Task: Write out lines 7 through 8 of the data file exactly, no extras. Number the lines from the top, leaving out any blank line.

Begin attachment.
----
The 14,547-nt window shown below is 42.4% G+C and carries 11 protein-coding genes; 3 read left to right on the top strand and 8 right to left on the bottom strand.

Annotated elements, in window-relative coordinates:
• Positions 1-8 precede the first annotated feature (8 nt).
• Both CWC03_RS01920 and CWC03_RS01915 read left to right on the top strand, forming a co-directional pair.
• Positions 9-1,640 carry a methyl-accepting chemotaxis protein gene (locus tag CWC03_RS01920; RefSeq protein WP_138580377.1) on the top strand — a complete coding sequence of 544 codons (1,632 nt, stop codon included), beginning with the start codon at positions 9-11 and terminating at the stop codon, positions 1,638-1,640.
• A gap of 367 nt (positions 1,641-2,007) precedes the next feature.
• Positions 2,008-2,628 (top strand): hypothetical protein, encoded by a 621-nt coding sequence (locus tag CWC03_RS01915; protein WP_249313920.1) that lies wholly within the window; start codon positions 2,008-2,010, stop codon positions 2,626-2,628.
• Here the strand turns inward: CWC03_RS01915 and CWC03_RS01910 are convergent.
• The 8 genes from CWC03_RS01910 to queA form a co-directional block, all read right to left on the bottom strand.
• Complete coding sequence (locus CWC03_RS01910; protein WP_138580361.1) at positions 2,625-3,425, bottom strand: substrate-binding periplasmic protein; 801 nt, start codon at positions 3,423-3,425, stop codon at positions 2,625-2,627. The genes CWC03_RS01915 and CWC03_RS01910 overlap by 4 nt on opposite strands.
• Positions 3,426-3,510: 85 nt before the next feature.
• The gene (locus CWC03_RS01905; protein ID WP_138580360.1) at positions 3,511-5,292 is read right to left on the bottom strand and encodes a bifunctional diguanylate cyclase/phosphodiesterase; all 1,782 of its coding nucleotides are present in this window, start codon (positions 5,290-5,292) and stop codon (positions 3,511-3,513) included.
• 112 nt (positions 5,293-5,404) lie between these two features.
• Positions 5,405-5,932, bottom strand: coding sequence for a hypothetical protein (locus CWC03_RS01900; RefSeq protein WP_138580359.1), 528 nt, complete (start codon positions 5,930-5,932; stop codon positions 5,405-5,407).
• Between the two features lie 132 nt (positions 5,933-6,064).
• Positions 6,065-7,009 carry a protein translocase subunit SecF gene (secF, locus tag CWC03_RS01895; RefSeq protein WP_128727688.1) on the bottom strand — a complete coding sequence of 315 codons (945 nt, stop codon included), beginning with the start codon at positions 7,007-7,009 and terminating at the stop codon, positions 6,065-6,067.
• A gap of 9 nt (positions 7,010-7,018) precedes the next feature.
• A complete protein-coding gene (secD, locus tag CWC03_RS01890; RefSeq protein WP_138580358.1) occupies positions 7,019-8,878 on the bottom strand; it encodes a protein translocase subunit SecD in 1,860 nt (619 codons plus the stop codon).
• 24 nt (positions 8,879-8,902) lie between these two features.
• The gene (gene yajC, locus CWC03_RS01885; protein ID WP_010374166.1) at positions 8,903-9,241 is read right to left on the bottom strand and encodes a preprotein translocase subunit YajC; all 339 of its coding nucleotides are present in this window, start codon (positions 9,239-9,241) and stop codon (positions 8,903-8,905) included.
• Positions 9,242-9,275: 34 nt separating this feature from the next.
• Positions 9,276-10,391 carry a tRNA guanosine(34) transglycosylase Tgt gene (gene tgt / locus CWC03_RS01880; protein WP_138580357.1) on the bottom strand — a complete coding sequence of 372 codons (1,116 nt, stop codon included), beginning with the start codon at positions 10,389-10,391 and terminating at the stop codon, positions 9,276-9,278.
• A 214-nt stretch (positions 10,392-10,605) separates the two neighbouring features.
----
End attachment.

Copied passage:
• Positions 2,008-2,628 (top strand): hypothetical protein, encoded by a 621-nt coding sequence (locus tag CWC03_RS01915; protein WP_249313920.1) that lies wholly within the window; start codon positions 2,008-2,010, stop codon positions 2,626-2,628.
• Here the strand turns inward: CWC03_RS01915 and CWC03_RS01910 are convergent.